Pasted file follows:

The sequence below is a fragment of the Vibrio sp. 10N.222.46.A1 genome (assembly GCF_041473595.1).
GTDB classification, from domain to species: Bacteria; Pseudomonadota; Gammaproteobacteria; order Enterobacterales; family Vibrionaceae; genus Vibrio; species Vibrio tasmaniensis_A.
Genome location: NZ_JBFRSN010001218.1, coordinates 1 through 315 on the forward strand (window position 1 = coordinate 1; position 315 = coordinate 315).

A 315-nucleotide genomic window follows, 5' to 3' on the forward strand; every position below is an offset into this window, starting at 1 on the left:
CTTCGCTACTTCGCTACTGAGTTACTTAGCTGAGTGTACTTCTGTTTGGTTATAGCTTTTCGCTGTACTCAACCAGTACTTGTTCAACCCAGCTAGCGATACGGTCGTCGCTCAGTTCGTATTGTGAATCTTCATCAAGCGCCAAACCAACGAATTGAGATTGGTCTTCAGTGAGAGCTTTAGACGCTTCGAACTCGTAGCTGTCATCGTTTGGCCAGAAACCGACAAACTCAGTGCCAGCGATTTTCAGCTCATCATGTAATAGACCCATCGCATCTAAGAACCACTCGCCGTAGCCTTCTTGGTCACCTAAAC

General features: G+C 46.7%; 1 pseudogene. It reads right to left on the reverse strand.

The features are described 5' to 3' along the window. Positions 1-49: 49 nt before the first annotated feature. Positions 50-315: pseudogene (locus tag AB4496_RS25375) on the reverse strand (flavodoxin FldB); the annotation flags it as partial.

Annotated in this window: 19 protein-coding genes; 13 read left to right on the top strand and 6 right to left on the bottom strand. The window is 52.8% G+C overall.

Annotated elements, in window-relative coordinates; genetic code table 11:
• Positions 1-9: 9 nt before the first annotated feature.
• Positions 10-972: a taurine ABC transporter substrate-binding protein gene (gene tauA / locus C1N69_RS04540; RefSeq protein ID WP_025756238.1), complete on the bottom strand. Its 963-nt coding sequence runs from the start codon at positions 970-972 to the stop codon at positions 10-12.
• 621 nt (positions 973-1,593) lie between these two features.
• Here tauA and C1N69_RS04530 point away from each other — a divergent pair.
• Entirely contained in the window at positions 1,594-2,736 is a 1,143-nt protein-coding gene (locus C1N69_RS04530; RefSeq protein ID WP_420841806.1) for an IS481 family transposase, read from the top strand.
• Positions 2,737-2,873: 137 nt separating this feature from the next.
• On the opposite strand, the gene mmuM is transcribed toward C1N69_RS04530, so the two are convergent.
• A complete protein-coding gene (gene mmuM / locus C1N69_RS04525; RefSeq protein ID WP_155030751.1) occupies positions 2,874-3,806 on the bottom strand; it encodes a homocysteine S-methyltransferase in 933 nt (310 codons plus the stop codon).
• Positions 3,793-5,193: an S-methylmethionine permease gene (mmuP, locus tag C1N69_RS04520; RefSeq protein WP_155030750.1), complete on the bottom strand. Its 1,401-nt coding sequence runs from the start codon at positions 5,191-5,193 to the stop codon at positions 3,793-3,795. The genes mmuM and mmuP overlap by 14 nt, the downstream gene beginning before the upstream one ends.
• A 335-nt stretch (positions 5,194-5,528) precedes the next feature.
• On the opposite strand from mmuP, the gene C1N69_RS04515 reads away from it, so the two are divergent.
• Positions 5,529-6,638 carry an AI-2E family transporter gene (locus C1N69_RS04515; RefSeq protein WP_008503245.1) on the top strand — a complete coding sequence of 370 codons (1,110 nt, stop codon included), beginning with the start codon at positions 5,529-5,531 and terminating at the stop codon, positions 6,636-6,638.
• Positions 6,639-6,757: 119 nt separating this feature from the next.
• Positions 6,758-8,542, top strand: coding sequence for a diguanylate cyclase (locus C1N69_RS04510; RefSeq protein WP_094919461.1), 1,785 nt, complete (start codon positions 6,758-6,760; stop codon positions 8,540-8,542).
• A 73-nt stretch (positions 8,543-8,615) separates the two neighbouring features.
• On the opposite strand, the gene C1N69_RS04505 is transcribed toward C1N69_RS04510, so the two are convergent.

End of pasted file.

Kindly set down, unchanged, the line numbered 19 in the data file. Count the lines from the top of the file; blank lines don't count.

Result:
• A 335-nt stretch (positions 5,194-5,528) precedes the next feature.